Martin Sexton is known as a musician’s musician. The singer-songwriter has fans that include John Mayer and Dave Matthews, and his live shows are widely lauded. Hailing from the Boston music scene, the singer brings together elements of blues, folk, gospel, country, rock and pop in his songs.
ER: It’s a thrill to interview you for Marin Magazine. I’ve been a huge fan ever since I was in college in Boston in the mid-90’s and had the pleasure of seeing you perform quite a few times in Harvard Square and local coffee shops. I heard it was around then that you’d get together with other local singer-songwriters and have jam sessions at various homes, including the likes of Chris Trapper, Ellis Paul, and Patty Griffin. Can you share anything with us about those times?
MS: It was a wonderful time coming out of that cradle of Boston. I was surrounded with a great community of artists who were all going places and we would swap song ideas and always have great time, and we remain friends after all these decades later.
ER: Did you envision while you were growing up, or back in those Boston days, that you’d be here now, with over eleven albums and twenty plus years of touring? Do you make time to take it all in or are you constantly moving on to the next album or collaboration, like the Martin Sexton Trio?
MS: A bit of both… always looking ahead but always stopping to enjoy the trip.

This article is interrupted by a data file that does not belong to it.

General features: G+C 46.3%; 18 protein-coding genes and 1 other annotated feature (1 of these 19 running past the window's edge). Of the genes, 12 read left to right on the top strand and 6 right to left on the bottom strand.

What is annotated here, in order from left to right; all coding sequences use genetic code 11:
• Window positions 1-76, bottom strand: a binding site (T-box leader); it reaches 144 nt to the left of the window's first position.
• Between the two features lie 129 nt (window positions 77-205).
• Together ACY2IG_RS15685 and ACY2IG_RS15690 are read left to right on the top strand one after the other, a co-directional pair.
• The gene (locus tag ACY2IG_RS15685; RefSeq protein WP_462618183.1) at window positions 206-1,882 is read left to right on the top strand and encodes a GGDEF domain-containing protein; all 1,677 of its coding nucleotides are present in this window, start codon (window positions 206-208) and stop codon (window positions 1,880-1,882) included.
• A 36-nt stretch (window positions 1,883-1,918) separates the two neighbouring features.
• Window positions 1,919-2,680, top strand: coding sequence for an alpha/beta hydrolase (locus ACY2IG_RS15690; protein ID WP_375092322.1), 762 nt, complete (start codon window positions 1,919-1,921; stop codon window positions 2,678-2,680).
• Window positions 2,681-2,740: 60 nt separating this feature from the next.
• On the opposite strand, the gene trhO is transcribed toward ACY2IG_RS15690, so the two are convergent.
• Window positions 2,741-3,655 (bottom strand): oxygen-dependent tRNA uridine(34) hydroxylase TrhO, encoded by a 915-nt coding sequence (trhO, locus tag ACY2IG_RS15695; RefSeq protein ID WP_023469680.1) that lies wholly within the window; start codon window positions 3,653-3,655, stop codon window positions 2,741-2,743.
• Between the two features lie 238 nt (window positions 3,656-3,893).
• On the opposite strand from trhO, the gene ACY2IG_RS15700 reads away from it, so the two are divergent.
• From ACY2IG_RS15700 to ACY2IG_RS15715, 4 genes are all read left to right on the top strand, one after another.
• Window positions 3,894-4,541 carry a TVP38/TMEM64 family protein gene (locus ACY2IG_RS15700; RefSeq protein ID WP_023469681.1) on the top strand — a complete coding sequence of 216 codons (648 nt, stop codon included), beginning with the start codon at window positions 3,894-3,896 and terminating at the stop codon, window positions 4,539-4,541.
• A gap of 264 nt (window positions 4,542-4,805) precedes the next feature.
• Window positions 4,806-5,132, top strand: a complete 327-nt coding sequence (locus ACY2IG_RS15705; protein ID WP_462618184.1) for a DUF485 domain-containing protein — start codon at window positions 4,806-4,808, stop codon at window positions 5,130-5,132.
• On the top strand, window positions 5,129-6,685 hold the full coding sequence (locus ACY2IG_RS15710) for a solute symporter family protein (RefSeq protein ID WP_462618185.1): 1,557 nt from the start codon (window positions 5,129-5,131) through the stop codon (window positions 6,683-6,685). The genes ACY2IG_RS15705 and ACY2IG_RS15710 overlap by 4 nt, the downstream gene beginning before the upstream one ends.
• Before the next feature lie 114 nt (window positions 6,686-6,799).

ER: Musicians like John Mayer and Dave Matthews laud your unique blend of gospel, R&B, and classic rock and roll. I, for one, have never brought someone to your show who wasn’t awestruck by your mastery afterwards. How did your intricate sound come to be?
MS: I think a lot of my sound goes back to my busking days as a solo guy. There was a lot of space to fill, so my thumb would be the bass player, my palm the drummer, and my left hand the hammer-on chord conductor, all led by the scatting crooner.
ER: Your music is so personal – songs like “Glory Bound” and “Love Keep Us Together,” from Black Sheep all the way to “Happy,” and “Failure,” make us feel like we have an intimate glimpse into your life. Were there ever moments that seemed almost too vulnerable to write about?
MS: Not really. I think vulnerability is a strength in any art because it’s so humanly identifiable. Everyone can relate, and I can always dry out a heavy topic that adds a spoonful of sugar to help it go down.
ER: What was the motivation to launch your own label, Kitchen Table Records, in 2002?
MS: I realized early on that I didn’t need the big guns of a major corporation to reach the people I was reaching. At that time artists were just beginning to start their own labels, call their own shots and celebrate independence, so I took a chance and we’ve been kicking ass ever since.
ER: What’s next on your horizon?
MS: I’ve been dreaming of doing a classic cover record. Maybe classic country, classic bluegrass or classic rock, I’m not certain. In the meantime, more touring, because shows to me are where I can find my true bliss.
Emilie Rohrbach has taught music and theater to grades pre-school through 8th in San Francisco and Marin counties for the last twenty years. She has been a freelance writer for Divine Caroline for five years, and her writing has appeared in Narratively, Hippocampus, Common Ground, Travelers’ Tales, and Marin Magazine, among others. She is passionate about Room to Read, Shanti Bhavan, and Destiny Arts and serves on the board of Knighthorse Theatre Company.